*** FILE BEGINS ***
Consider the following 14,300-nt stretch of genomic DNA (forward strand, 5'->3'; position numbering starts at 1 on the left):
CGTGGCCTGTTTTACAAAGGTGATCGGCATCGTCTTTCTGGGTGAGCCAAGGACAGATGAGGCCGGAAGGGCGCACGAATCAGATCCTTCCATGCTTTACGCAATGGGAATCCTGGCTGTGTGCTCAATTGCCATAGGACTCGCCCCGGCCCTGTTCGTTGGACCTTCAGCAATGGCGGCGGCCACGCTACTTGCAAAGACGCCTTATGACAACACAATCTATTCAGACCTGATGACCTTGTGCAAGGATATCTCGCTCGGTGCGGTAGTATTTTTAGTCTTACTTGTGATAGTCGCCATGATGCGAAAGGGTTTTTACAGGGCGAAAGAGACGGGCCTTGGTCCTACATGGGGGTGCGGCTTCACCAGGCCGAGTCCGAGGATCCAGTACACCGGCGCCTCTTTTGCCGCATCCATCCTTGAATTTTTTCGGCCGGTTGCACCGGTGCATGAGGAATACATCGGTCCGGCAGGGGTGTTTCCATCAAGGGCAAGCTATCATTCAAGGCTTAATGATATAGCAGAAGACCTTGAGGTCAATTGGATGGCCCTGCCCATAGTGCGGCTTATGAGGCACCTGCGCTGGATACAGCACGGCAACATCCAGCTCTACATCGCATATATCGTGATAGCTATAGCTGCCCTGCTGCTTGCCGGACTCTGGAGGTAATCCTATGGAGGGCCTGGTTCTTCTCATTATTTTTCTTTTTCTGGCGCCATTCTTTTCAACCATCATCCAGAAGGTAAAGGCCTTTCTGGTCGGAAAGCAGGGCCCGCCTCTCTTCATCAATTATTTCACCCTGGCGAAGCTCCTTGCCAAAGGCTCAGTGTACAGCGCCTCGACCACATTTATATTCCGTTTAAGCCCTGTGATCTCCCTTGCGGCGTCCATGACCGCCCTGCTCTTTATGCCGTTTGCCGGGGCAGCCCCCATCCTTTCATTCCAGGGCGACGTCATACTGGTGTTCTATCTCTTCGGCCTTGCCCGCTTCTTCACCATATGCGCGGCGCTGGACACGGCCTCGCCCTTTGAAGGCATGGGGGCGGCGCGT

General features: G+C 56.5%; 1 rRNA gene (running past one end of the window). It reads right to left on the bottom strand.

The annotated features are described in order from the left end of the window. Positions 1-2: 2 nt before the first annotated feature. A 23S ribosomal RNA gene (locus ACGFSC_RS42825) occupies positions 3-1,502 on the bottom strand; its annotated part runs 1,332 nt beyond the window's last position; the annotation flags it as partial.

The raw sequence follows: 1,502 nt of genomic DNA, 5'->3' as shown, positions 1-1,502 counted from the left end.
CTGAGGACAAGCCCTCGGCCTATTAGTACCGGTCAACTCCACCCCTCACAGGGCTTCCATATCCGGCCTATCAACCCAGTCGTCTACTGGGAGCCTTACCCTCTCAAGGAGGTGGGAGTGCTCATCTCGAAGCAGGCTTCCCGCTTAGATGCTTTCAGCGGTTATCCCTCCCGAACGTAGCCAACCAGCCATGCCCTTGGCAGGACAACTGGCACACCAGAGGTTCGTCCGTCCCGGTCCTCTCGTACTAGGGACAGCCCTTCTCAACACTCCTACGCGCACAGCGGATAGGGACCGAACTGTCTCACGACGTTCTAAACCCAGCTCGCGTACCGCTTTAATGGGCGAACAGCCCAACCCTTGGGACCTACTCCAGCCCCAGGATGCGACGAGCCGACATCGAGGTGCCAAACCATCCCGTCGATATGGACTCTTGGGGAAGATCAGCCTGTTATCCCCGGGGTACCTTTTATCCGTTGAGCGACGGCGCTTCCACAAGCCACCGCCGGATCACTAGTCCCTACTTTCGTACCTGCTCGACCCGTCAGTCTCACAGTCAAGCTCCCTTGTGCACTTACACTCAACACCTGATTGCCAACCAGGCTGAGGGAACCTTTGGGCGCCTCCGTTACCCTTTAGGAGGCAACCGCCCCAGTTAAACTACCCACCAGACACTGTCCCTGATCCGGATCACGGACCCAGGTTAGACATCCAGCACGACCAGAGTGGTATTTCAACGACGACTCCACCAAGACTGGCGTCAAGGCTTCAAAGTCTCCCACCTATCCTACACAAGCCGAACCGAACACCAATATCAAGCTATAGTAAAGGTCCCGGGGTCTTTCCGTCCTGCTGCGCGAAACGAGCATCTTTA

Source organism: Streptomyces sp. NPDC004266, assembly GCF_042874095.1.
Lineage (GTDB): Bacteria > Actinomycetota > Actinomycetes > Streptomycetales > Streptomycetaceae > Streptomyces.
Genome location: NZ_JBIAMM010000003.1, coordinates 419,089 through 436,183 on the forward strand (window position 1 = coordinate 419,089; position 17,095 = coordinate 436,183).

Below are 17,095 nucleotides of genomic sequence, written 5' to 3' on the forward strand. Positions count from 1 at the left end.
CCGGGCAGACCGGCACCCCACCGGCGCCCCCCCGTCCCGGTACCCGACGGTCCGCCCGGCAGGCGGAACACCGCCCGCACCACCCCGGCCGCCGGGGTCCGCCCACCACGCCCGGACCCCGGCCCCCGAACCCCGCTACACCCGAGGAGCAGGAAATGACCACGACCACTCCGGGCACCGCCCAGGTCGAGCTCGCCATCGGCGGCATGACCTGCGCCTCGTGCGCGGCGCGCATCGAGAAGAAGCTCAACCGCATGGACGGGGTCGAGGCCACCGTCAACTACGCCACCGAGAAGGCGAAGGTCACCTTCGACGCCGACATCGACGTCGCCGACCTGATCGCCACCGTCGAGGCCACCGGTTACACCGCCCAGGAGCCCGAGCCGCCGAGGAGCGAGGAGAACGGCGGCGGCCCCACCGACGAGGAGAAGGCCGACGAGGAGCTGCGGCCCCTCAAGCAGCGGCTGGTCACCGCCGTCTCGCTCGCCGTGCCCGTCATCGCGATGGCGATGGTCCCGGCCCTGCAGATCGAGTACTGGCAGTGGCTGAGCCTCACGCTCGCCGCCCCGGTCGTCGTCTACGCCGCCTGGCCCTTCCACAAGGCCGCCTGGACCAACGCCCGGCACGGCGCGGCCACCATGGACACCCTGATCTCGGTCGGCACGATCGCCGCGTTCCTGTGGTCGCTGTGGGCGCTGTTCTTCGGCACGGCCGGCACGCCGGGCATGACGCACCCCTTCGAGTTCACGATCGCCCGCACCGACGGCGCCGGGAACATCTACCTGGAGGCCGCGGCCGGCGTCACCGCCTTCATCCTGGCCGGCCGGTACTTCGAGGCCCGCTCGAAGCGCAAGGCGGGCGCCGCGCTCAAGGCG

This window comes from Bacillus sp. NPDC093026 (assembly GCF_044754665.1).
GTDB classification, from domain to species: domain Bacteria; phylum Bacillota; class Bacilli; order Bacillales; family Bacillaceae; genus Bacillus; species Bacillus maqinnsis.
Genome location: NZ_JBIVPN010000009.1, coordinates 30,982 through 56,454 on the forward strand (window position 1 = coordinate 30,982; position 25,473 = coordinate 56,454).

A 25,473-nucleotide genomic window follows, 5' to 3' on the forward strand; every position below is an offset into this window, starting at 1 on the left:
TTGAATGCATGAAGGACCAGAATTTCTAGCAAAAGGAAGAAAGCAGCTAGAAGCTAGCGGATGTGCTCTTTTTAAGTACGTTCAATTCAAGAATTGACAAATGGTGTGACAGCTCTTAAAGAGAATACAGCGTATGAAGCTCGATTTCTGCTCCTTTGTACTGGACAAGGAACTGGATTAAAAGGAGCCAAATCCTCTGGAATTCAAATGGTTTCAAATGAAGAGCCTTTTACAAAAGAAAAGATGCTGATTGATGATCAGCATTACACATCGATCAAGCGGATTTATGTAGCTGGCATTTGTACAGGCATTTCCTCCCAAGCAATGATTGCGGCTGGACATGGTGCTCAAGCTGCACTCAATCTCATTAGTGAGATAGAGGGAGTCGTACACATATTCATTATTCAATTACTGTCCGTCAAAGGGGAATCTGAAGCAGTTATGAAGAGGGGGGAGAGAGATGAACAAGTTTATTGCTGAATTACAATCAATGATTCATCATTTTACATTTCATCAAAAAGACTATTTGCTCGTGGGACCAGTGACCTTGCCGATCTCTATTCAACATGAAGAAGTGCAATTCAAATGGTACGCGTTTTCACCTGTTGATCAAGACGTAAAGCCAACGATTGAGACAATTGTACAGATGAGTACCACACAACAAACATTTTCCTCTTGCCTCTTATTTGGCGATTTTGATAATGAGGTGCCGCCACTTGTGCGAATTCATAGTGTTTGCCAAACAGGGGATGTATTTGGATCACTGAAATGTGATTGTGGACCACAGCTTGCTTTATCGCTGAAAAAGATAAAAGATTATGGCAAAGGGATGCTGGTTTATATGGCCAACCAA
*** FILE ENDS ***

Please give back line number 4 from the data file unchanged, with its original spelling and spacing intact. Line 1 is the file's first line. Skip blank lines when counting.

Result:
The annotated features are described in order from the left end of the window. Positions 1-2: 2 nt before the first annotated feature. A 23S ribosomal RNA gene (locus ACGFSC_RS42825) occupies positions 3-1,502 on the bottom strand; its annotated part runs 1,332 nt beyond the window's last position; the annotation flags it as partial.